When friends make plans, she hopes they will cancel. When her husband wants to go out, she makes excuses to avoid any activities.
Ice skating in Central Park is difficult when it is 78 degrees. I was in New York last month and I watched the ice skaters in Central Park slashing through puddles of water. It was quite a funny site, until a young child would inevitably fall and not only have the bruises from the hard ice underneath, but also have very wet clothes.
We used to call them “moody.” Now we call them “hangry.” I have even seen T-shirts with funny hangry messages on them. Sometimes, because I’m a psychotherapist, moody, hangry people ask me if they could be bi-polar.
I have always said that Holiday time is like adding a part-time job to our already busy lives. We don’t want anyone to feel forgotten at Christmas, we all want to enjoy more intricately made meals, and we either are striving to be more in-the-moment with those we love, or we are dreading spending time with those we are mostly able to avoid at all other times of the year. Both create new stressors.
Holidays usually involve more “partying” on some level, and for those who might be prone to addictions - including sugar here for everyone who thought this wasn’t going to apply to them- it’s especially difficult as addictions can be set off by Holiday fun.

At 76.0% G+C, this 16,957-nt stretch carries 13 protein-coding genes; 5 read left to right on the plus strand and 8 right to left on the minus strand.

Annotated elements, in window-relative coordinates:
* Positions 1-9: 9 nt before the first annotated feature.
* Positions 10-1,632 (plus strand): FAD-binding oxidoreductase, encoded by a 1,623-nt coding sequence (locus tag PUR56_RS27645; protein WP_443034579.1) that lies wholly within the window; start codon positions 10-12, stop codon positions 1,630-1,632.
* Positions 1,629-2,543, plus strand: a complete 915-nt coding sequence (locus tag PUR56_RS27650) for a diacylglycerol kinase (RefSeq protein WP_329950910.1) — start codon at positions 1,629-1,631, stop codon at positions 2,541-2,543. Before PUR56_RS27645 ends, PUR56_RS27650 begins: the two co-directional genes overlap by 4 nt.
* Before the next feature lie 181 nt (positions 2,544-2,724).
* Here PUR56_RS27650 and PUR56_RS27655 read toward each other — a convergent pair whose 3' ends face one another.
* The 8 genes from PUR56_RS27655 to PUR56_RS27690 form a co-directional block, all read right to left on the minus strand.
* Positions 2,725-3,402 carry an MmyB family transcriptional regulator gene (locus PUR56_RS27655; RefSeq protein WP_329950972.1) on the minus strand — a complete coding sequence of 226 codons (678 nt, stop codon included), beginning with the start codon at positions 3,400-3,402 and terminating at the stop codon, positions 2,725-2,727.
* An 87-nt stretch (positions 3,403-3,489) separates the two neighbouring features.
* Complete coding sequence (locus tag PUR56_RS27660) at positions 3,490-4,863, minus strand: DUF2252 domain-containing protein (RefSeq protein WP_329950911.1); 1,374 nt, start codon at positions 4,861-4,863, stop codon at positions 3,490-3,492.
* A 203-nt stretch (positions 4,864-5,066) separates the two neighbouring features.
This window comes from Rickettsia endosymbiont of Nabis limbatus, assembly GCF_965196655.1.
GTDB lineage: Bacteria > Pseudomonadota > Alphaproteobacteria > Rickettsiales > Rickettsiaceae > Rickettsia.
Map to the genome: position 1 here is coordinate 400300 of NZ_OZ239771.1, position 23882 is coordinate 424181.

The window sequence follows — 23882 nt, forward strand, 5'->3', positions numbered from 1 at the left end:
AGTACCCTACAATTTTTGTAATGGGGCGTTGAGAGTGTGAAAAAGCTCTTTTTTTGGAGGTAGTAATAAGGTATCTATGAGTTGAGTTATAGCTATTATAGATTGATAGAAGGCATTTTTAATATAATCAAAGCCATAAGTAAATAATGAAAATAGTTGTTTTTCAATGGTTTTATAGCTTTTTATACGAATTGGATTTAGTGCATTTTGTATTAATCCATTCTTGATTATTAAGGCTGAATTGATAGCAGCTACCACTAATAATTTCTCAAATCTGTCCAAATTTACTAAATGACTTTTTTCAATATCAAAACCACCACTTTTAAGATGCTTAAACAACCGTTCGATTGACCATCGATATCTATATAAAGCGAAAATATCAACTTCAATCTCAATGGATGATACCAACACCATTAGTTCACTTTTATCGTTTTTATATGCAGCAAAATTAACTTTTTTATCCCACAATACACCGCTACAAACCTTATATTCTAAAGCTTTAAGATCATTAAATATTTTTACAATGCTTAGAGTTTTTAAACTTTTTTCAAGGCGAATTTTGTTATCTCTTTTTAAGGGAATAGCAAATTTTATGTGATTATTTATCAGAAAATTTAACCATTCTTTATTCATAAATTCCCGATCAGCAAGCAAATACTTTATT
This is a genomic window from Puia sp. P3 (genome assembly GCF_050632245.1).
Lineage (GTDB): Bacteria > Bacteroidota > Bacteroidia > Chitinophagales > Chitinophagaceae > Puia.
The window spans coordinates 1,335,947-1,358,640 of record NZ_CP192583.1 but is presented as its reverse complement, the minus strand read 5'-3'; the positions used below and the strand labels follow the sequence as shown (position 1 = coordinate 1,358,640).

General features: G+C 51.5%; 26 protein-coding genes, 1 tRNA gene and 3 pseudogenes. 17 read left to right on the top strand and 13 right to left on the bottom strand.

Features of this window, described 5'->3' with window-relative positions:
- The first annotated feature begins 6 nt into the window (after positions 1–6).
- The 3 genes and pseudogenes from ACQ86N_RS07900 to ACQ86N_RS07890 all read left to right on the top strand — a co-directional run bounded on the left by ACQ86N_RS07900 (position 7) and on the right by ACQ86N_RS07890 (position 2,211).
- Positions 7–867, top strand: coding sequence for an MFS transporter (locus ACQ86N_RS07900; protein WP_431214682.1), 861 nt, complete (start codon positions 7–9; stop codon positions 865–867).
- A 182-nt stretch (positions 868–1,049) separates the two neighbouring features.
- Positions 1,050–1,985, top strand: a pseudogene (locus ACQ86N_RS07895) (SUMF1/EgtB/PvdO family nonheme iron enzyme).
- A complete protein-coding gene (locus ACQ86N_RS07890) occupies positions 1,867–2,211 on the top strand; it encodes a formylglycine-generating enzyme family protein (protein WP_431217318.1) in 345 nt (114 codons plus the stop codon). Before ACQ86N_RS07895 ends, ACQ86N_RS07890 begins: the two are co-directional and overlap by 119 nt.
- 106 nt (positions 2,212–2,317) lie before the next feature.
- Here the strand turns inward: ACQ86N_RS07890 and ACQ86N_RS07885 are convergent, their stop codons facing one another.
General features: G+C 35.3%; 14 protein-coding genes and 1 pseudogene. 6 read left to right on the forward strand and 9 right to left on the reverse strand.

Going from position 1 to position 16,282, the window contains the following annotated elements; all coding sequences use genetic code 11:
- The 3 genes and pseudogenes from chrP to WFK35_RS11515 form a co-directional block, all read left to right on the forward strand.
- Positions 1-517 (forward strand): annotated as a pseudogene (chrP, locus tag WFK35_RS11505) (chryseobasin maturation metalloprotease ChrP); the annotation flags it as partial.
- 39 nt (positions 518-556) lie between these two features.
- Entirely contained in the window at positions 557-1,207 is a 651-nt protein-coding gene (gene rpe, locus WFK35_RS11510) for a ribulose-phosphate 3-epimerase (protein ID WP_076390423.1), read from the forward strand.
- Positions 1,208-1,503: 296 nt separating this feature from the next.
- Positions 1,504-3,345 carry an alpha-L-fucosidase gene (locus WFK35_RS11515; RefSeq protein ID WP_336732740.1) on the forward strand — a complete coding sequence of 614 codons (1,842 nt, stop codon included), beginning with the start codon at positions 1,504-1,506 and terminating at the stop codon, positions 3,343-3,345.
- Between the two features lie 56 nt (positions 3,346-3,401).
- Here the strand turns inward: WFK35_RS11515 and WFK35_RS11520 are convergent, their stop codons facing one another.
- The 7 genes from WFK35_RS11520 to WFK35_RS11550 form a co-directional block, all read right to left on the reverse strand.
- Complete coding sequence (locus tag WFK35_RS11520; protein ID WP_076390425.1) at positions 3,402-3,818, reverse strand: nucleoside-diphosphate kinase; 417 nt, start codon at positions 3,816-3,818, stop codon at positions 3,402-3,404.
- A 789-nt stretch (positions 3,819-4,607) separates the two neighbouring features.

Anxiety impacts lives in a unique way—like an unseen torture. Anxiety chooses a place to land and—just like that—it becomes necessary for life’s decisions to be built around the anxiety. It takes a spontaneous, open life and builds a box around it that gets smaller and smaller if the anxiety is left untreated.
Any therapist will tell you that depression can be palpable. You can feel it in the room. The heaviness sits between you and your client, making her harder to reach, time move slower, and your eyes feel like closing from the weight of it.
If this is what it's like for the therapist, imagine how much deeper it feels for the one living it.